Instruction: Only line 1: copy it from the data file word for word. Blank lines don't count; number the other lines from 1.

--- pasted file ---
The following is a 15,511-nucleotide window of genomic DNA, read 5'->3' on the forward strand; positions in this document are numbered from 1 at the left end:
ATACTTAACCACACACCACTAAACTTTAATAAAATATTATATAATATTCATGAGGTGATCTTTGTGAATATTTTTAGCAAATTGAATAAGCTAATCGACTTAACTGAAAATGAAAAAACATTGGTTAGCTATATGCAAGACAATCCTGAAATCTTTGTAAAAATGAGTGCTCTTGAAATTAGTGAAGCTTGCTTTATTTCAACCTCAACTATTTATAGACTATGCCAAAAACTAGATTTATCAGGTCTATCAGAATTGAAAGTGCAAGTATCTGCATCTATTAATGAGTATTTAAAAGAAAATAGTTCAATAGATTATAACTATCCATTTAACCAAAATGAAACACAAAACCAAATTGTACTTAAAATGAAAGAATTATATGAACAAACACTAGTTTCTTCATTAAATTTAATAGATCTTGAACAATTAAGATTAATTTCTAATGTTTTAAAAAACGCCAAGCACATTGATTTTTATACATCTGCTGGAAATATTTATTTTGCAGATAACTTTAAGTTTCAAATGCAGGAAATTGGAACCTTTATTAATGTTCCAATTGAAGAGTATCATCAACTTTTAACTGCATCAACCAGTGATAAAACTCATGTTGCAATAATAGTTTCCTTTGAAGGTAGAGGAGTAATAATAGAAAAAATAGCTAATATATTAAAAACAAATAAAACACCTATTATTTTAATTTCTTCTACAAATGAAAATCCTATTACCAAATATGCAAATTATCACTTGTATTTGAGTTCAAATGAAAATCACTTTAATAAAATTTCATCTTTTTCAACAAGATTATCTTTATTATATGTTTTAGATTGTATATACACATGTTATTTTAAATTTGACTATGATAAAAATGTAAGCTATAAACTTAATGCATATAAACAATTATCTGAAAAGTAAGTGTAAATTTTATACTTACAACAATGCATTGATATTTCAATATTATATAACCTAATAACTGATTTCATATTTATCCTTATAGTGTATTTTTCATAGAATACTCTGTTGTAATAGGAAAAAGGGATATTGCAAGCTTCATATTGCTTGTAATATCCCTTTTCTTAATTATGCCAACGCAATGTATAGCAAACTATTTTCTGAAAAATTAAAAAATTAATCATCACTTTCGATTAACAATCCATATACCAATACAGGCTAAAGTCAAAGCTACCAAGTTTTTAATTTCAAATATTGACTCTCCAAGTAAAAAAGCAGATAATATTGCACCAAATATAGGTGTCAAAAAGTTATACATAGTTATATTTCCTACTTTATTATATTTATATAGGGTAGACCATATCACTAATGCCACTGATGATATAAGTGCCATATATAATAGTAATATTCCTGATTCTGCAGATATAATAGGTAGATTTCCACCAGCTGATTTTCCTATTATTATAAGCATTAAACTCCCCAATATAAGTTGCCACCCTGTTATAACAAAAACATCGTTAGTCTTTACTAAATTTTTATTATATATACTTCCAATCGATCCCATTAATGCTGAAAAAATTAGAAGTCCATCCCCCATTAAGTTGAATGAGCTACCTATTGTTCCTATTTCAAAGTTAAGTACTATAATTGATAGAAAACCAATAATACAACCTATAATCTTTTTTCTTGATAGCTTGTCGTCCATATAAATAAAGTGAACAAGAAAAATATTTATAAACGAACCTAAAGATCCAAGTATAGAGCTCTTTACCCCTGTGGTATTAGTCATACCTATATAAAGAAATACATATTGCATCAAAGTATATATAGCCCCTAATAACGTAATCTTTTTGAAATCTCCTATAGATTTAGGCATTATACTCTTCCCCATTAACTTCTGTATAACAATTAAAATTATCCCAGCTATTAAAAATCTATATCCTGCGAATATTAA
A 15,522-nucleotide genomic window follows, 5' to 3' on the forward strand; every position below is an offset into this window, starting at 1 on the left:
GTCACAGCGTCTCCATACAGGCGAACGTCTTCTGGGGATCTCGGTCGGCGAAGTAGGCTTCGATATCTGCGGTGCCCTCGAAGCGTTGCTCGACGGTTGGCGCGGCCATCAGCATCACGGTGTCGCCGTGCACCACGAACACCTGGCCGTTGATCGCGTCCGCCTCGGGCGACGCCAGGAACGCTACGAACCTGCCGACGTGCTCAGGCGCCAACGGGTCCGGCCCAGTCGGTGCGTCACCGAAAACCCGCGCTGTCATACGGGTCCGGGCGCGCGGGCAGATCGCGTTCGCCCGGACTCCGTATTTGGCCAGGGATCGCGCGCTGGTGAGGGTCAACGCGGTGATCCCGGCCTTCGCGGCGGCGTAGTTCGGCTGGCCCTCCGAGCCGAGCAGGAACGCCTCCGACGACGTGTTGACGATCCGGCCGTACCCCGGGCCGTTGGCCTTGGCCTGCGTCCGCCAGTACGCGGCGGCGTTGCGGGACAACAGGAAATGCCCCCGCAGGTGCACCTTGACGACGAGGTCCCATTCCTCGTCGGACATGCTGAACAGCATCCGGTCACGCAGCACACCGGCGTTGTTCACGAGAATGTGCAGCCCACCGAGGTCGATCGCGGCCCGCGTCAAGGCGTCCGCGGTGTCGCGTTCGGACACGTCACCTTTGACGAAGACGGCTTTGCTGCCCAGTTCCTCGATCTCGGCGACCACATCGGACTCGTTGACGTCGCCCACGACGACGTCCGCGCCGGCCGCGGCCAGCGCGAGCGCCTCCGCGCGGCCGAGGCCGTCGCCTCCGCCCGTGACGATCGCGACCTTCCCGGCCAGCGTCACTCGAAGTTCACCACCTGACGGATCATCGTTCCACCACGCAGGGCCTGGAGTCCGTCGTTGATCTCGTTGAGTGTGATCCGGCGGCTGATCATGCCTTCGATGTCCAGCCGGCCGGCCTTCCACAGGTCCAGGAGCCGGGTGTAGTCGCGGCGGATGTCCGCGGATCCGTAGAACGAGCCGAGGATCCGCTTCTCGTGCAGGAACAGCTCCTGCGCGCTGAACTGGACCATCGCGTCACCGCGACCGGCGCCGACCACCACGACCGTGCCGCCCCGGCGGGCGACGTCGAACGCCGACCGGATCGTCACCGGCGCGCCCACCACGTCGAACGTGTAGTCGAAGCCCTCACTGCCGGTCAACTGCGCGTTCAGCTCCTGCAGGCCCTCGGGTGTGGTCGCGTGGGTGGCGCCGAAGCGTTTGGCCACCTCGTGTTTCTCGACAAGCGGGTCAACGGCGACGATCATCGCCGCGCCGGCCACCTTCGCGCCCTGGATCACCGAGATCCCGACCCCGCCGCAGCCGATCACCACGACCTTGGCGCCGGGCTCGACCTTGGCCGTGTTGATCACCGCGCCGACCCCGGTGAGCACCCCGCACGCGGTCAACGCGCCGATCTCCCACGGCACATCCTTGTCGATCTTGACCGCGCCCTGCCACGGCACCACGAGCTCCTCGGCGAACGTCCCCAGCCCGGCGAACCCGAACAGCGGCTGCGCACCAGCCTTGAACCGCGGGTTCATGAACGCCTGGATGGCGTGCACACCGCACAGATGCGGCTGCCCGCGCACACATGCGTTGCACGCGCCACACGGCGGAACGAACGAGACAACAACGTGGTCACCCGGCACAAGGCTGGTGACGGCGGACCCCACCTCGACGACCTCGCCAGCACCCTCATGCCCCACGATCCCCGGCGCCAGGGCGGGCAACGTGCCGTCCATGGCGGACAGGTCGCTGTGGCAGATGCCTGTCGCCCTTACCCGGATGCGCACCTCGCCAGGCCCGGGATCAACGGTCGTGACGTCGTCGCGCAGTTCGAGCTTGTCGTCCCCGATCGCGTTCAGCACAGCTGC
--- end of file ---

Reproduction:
The following is a 15,511-nucleotide window of genomic DNA, read 5'->3' on the forward strand; positions in this document are numbered from 1 at the left end: